Chinese Premier Li Keqiang signalled on Thursday that Beijing was willing to accept debt defaults in the world's second-largest economy, which has a murky multi-trillion-dollar "shadow banking" sector.
His comments come almost a week after the country's first-ever default on a domestic corporate bond and as traders grow worried that other firms could follow suit.
Li said authorities "pay very high attention to the financial and debt risks", as he held his once-a-year news conference after the close of the annual session of the National people's Congress (NPC), the Communist Party-controlled legislature.
He could not possibly "want to see" defaults in financial products, he said at the Great Hall of the People.
"But I'm afraid sometimes certain individual cases of such defaults are hardly avoidable," he added.
Shanghai-based Chaori Solar Energy Science & Technology Co. said Friday it was unable to make full bond interest payments of 89.8 million yuan ($14.7 million) sending it into default.
And on Tuesday power equipment maker Baoding Tianwei Baobian Electric Co., said its bonds would be suspended from trading after it posted two consecutive years of losses.
However, analysts said the Chaori default could benefit the market in the long term by raising awareness of risk and making investors more selective.
"What we should do is to step up monitoring, properly handle relevant measures and be sure that there will be no regional and systemic financial risks," Li said.
Early this year, worries surfaced in China over other financial products issued by trust companies, which have drawn comparisons to American "junk bonds" of the 1980s.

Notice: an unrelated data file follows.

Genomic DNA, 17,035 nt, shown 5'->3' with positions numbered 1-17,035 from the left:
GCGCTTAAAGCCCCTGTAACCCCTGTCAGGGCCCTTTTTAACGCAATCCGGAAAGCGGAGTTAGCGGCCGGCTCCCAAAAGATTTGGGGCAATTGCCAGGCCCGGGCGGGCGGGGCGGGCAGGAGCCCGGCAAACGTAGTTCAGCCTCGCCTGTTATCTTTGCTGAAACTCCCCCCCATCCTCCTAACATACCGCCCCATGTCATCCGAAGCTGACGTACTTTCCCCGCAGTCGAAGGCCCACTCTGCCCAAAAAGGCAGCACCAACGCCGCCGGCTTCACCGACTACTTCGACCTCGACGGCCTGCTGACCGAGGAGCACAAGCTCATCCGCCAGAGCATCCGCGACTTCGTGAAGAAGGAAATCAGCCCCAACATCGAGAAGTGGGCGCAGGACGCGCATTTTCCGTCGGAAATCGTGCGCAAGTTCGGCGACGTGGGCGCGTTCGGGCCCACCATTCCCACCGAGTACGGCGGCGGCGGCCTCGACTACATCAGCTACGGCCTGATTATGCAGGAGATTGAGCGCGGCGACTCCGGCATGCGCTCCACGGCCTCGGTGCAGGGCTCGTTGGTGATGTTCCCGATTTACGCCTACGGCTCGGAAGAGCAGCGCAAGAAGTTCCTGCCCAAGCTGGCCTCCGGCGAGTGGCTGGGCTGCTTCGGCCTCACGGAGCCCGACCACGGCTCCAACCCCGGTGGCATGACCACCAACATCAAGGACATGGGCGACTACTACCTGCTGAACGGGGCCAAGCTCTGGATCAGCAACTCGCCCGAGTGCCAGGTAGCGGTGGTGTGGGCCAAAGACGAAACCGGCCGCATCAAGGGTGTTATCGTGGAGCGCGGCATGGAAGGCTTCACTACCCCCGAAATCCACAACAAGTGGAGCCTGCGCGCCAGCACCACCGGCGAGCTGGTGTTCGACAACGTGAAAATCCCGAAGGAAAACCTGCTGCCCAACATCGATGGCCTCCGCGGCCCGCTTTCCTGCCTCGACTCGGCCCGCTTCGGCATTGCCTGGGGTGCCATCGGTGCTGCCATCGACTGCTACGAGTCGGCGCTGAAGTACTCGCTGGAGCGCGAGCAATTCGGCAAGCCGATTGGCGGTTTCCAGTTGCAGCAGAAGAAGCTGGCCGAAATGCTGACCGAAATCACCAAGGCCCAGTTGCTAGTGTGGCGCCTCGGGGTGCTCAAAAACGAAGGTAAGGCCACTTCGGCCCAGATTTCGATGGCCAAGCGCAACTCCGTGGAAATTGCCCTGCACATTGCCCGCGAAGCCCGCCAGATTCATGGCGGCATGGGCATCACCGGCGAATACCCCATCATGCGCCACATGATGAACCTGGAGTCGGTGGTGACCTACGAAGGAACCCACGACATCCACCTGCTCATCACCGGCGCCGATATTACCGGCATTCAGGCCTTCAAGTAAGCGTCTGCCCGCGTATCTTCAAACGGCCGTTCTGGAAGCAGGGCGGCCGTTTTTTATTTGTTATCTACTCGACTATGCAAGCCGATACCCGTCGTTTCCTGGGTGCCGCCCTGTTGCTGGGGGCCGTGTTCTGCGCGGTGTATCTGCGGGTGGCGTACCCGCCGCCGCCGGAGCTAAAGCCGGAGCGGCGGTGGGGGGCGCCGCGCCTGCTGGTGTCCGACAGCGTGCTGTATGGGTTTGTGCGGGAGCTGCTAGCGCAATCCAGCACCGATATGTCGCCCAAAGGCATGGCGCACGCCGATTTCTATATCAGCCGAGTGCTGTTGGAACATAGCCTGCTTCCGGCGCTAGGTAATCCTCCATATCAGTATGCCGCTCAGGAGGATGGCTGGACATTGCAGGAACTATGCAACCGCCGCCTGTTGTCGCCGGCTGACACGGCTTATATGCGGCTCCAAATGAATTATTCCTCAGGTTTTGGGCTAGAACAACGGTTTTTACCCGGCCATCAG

Financial concerns in China also include high levels of local government debt as well as "shadow banking" -- a massive network of lending outside formal channels and beyond the reach of regulators. They include activities by online finance platforms, credit guarantee companies and microcredit firms.
The "shadow banking" sector was as large as $4.8 trillion in 2012, more than half the country's gross domestic product, according to an estimate by ratings agency Moody's.
But Li said authorities have a grip on financial and debt risks to the economy.
"Last year we conducted a comprehensive audit of government debt that shows that the Chinese government has faced up to this challenge," he said.
"We have released to the public the results of this comprehensive audit as it is, and the result shows that the risks are on the whole under control."
In late December, China revealed in its long-awaited audit that liabilities carried by local governments ballooned to 17.9 trillion yuan as of the end of June.
The figure, released by the National Audit Office in a statement on its website, compared with 10.7 trillion yuan as of the end of 2010 -- an increase of 67 percent.
Concerns centre on borrowing by local authorities, which have long used debt to fuel growth in their regions, often by pursuing projects that are not economically viable or sustainable.